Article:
3) Case three

The character traits that irritate us in others may reflect dysfunctional traits we ourselves have. How?

The following account (from Shifting Perspectives: Changing Your Outlook for Positive Results, Olivier de Brivezac and Emmanuel Comte, Paraview, 2007) can give further insight:

“Transferred to the international department of her company, ‘X.’ was brought in to work with a marketing director who had been hired a few months earlier:

It was not long before I realized that I found her unsympathetic. She represented everything that I hate. She constantly pushed herself ahead while belittling other people who did not adhere to her values; she loved to air other people’s dirty laundry, sit in judgment, and slander everyone. She referred to engineers as ‘techies’ and made no further attempt to get to know them. Her disdain particularly irritated me because I had worked for several months with the technical unit.

To put it briefly, I was put off in short order. I also found some of her remarks hard to swallow, such as ‘British people don’t bathe,’ ‘Japanese people are stingy,’ and ‘Techies have bad taste in clothes.’ I would constantly contradict her, and soon there was a charged atmosphere between us. Lunchtime and other breaks during the workday became increasingly distressful for me. I tried by every means to avoid being left alone with her. The worse things got, the less I was motivated to steep myself in work. After a while I started to feel sad and discouraged, without really understanding why…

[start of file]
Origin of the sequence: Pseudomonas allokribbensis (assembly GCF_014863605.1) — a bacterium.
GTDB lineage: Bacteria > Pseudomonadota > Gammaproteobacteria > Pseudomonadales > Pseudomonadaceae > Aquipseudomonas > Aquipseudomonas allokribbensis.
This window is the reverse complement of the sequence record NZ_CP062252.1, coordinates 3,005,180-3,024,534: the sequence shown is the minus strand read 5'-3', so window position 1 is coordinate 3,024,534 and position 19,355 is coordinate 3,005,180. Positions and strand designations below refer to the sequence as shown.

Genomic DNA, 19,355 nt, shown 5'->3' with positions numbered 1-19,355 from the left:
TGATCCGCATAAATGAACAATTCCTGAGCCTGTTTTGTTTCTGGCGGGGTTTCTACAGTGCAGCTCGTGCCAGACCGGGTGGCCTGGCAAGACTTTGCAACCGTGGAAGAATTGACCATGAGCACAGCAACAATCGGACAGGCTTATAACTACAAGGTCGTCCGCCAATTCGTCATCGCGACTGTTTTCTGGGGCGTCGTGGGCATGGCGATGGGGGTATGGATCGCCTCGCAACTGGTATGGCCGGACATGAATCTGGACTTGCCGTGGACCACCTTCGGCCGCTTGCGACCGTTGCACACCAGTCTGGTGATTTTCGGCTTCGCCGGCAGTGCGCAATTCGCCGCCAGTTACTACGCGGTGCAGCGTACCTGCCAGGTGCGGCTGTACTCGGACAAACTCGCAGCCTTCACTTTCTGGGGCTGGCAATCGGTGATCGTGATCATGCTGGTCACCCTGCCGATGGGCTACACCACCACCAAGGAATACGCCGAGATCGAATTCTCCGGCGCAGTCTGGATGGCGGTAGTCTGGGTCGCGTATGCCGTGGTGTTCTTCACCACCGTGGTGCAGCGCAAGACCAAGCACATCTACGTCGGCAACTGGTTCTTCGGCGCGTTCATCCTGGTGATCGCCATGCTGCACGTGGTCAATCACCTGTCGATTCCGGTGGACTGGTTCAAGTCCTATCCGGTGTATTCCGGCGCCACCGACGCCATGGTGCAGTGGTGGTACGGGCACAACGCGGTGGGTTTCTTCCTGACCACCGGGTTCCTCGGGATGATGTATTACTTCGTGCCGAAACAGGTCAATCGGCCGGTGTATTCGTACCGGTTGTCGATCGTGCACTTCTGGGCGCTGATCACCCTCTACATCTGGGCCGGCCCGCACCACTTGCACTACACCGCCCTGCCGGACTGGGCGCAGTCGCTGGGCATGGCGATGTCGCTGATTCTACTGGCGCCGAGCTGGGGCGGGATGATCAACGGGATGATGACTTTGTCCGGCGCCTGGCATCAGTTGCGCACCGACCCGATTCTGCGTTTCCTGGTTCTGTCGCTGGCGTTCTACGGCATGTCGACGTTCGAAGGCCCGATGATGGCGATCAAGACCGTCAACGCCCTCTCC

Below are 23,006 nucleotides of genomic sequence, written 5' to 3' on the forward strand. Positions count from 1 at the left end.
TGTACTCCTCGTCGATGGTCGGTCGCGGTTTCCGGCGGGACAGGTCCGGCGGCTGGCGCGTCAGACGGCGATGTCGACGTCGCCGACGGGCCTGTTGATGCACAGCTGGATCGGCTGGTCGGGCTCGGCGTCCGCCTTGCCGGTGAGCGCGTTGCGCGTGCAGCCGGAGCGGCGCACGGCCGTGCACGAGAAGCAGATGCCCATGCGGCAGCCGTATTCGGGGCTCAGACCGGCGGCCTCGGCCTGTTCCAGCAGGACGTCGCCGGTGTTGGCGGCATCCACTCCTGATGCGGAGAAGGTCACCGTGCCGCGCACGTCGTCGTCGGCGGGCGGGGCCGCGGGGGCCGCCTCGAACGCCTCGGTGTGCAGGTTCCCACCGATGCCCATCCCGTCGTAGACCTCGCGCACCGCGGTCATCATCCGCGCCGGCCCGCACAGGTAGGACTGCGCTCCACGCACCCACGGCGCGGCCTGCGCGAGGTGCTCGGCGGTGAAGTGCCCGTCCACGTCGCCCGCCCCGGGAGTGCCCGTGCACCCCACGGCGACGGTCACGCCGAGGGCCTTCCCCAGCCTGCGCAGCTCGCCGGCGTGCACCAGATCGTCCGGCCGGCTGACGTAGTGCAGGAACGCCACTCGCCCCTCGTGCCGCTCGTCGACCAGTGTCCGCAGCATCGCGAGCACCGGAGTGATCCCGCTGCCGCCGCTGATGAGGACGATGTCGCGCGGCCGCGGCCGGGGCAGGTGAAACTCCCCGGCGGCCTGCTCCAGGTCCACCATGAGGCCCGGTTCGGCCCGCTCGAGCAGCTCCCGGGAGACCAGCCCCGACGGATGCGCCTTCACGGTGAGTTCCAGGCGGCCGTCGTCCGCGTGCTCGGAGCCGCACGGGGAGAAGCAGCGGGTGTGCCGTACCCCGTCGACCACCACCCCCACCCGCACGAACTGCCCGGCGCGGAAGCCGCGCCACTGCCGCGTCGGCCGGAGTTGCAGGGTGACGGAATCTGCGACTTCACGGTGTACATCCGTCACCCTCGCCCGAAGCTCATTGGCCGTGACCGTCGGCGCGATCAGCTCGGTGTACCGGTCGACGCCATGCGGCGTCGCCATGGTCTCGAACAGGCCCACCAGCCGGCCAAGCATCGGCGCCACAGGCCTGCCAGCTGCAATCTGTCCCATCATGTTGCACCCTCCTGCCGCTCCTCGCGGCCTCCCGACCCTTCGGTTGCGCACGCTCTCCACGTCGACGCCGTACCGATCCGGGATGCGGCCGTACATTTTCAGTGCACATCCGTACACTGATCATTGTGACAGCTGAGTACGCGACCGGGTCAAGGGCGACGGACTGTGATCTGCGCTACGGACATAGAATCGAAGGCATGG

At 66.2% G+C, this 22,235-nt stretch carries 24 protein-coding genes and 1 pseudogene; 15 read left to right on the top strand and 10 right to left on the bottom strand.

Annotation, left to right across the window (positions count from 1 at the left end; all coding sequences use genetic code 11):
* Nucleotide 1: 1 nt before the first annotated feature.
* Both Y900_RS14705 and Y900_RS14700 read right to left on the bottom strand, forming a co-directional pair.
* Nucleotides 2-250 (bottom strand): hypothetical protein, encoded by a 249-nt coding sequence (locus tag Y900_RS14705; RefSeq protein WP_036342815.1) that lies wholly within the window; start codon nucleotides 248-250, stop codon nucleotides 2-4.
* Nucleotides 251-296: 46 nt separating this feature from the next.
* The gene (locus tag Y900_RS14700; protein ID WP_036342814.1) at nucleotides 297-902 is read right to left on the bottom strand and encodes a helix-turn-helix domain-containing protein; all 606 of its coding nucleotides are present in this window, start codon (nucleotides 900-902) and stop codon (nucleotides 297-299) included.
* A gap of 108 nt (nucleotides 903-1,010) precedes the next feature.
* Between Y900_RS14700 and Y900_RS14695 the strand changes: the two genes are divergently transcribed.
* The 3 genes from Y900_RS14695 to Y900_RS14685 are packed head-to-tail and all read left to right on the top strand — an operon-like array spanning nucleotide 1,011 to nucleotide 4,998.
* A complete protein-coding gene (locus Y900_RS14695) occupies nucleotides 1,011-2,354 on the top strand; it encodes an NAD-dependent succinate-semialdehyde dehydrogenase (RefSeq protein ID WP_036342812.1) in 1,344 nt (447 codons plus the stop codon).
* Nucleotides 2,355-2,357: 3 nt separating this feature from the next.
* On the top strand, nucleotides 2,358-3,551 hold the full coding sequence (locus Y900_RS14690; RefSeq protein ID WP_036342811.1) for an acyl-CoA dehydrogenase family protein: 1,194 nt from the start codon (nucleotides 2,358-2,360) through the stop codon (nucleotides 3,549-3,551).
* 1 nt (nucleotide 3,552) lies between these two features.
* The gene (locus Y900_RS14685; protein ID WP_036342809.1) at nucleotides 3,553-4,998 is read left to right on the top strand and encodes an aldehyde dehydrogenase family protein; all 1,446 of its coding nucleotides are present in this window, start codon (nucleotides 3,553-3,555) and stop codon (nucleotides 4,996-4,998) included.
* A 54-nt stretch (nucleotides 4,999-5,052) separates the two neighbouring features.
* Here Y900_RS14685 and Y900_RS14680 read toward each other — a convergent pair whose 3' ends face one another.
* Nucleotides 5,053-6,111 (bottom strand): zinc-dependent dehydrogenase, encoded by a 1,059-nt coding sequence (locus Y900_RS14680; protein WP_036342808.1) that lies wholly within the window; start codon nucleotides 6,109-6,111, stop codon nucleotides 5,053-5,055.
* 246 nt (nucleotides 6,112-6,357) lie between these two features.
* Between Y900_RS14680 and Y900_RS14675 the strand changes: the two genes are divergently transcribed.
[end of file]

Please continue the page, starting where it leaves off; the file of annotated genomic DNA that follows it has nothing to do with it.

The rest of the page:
Supposing I were Ms X, what could I learn about myself from such a situation?

  • that I might be harbouring some form of jealousy;
  • that I am incapable of coming up with an efficient strategy to work better with that person;
  • that I lack character because I allow her to destabilize me;
  • that I suffer a certain lack of self-esteem;
  • that I am dogmatic: I am judging her (the proof is in the words I use when speaking about her) and my judginess probably leads me to act inadequately too;
  • that I am filled with pride : I constantly contradict her, I tend to think that “I, for one, take the time to get to know others”;
  • etc.

In this case, my reactions and emotions are the revealing factors. I am feeling upset, uncomfortable, impulsively aggressive, angry, etc. : what ethical weaknesses or failings are these feelings symptomatic of?

4) Case four

The account above can lead us to one last example of how we can take advantage of seeing ourselves in the mirror of others in order to gain self-knowledge. It consists in asking ourselves if this character trait that we find so unpleasant in others, that we hate even, or that we are constantly making fun of, is not a flaw that we actually share with them!